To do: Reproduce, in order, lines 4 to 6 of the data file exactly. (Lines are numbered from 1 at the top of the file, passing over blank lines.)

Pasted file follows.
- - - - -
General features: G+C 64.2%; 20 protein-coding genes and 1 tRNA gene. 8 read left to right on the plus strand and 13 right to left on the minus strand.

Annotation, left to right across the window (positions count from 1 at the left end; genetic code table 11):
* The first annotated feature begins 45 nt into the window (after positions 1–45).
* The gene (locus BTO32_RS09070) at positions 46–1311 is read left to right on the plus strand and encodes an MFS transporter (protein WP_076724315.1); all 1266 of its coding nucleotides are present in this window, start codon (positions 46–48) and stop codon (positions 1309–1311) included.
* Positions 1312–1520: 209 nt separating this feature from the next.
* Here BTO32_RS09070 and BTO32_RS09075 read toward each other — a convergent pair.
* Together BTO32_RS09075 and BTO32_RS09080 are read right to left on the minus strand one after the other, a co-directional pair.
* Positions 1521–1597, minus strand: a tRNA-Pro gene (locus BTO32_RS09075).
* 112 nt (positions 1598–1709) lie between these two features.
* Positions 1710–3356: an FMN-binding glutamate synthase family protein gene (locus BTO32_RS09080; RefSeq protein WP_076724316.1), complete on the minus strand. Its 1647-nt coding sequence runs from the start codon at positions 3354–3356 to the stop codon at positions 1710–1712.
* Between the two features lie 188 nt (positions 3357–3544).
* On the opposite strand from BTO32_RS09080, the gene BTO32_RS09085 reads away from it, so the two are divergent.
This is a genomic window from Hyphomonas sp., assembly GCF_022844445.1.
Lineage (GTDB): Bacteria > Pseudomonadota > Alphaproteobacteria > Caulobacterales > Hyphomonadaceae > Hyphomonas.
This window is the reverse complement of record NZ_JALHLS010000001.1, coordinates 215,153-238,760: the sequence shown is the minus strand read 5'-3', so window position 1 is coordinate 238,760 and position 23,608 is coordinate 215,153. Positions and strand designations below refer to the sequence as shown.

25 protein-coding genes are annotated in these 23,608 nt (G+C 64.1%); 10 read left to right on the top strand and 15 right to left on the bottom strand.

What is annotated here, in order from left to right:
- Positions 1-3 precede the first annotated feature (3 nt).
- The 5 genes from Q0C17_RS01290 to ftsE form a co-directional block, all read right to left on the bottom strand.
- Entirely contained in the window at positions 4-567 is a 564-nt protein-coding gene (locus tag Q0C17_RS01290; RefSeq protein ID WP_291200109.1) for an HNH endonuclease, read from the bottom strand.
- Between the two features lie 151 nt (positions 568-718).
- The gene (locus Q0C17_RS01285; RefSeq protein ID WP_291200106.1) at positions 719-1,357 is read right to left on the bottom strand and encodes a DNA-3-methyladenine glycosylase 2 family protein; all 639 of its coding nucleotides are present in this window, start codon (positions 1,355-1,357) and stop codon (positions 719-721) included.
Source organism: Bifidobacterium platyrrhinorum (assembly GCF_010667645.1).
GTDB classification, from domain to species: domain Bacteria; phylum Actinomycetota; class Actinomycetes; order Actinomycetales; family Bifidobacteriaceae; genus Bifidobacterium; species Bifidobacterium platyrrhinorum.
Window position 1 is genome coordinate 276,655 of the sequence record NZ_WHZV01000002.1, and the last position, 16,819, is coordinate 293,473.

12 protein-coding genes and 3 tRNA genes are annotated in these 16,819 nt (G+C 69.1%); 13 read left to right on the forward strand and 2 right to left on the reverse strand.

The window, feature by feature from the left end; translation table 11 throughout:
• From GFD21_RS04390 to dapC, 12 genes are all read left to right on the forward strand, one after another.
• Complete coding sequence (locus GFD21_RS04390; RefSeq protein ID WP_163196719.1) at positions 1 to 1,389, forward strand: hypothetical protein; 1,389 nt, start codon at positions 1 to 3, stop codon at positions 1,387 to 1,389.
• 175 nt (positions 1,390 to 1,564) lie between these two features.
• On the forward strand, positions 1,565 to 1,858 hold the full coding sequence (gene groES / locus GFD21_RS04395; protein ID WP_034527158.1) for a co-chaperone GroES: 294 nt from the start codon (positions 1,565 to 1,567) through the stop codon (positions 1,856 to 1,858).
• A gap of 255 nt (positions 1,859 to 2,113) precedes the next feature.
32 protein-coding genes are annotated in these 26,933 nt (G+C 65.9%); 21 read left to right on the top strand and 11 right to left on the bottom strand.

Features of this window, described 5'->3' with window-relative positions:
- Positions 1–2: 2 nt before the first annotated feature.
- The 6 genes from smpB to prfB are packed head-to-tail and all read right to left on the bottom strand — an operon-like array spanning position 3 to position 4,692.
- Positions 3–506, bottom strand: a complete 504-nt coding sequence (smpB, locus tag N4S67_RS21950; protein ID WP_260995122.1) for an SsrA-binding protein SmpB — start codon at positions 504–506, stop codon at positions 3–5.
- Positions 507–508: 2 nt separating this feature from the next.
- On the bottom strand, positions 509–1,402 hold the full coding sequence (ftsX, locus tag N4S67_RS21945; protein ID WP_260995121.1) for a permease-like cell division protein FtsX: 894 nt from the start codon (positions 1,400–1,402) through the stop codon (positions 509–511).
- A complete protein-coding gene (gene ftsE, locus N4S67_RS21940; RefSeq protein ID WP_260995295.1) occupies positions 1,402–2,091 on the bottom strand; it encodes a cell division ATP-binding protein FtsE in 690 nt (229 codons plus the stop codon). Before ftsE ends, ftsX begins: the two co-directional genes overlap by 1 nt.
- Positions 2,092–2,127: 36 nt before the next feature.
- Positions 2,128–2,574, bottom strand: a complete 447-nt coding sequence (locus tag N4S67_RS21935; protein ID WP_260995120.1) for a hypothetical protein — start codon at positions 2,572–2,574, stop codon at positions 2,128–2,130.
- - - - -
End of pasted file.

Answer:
* The gene (locus BTO32_RS09070) at positions 46–1311 is read left to right on the plus strand and encodes an MFS transporter (protein WP_076724315.1); all 1266 of its coding nucleotides are present in this window, start codon (positions 46–48) and stop codon (positions 1309–1311) included.
* Positions 1312–1520: 209 nt separating this feature from the next.
* Here BTO32_RS09070 and BTO32_RS09075 read toward each other — a convergent pair.